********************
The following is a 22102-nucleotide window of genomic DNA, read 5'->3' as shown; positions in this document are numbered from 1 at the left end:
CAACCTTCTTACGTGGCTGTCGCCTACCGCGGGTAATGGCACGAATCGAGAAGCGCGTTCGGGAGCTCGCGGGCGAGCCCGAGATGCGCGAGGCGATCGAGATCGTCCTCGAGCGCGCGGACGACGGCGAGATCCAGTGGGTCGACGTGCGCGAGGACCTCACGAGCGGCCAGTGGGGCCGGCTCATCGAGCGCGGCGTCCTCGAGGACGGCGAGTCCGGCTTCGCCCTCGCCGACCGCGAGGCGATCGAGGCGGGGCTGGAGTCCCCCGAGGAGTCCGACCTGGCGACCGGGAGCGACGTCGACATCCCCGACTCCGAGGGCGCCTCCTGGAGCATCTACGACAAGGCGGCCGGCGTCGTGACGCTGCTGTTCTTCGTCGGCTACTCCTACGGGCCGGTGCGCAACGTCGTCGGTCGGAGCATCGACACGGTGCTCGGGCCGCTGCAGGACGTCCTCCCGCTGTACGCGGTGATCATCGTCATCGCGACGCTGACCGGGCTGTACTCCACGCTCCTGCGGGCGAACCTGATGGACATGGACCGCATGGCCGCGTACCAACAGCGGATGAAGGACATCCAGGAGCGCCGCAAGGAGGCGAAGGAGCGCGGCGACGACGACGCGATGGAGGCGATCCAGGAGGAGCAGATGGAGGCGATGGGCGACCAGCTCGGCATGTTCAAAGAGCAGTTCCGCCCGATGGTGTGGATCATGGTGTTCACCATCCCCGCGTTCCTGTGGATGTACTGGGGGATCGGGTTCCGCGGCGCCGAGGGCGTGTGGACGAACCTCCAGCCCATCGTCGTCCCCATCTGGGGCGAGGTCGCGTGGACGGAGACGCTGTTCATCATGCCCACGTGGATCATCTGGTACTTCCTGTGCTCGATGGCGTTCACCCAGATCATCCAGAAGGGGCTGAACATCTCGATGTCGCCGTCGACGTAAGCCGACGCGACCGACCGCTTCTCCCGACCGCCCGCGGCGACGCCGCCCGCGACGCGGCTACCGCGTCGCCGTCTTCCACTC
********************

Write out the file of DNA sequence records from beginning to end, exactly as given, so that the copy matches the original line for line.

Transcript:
The following is a 22102-nucleotide window of genomic DNA, read 5'->3' as shown; positions in this document are numbered from 1 at the left end:
CAACCTTCTTACGTGGCTGTCGCCTACCGCGGGTAATGGCACGAATCGAGAAGCGCGTTCGGGAGCTCGCGGGCGAGCCCGAGATGCGCGAGGCGATCGAGATCGTCCTCGAGCGCGCGGACGACGGCGAGATCCAGTGGGTCGACGTGCGCGAGGACCTCACGAGCGGCCAGTGGGGCCGGCTCATCGAGCGCGGCGTCCTCGAGGACGGCGAGTCCGGCTTCGCCCTCGCCGACCGCGAGGCGATCGAGGCGGGGCTGGAGTCCCCCGAGGAGTCCGACCTGGCGACCGGGAGCGACGTCGACATCCCCGACTCCGAGGGCGCCTCCTGGAGCATCTACGACAAGGCGGCCGGCGTCGTGACGCTGCTGTTCTTCGTCGGCTACTCCTACGGGCCGGTGCGCAACGTCGTCGGTCGGAGCATCGACACGGTGCTCGGGCCGCTGCAGGACGTCCTCCCGCTGTACGCGGTGATCATCGTCATCGCGACGCTGACCGGGCTGTACTCCACGCTCCTGCGGGCGAACCTGATGGACATGGACCGCATGGCCGCGTACCAACAGCGGATGAAGGACATCCAGGAGCGCCGCAAGGAGGCGAAGGAGCGCGGCGACGACGACGCGATGGAGGCGATCCAGGAGGAGCAGATGGAGGCGATGGGCGACCAGCTCGGCATGTTCAAAGAGCAGTTCCGCCCGATGGTGTGGATCATGGTGTTCACCATCCCCGCGTTCCTGTGGATGTACTGGGGGATCGGGTTCCGCGGCGCCGAGGGCGTGTGGACGAACCTCCAGCCCATCGTCGTCCCCATCTGGGGCGAGGTCGCGTGGACGGAGACGCTGTTCATCATGCCCACGTGGATCATCTGGTACTTCCTGTGCTCGATGGCGTTCACCCAGATCATCCAGAAGGGGCTGAACATCTCGATGTCGCCGTCGACGTAAGCCGACGCGACCGACCGCTTCTCCCGACCGCCCGCGGCGACGCCGCCCGCGACGCGGCTACCGCGTCGCCGTCTTCCACTC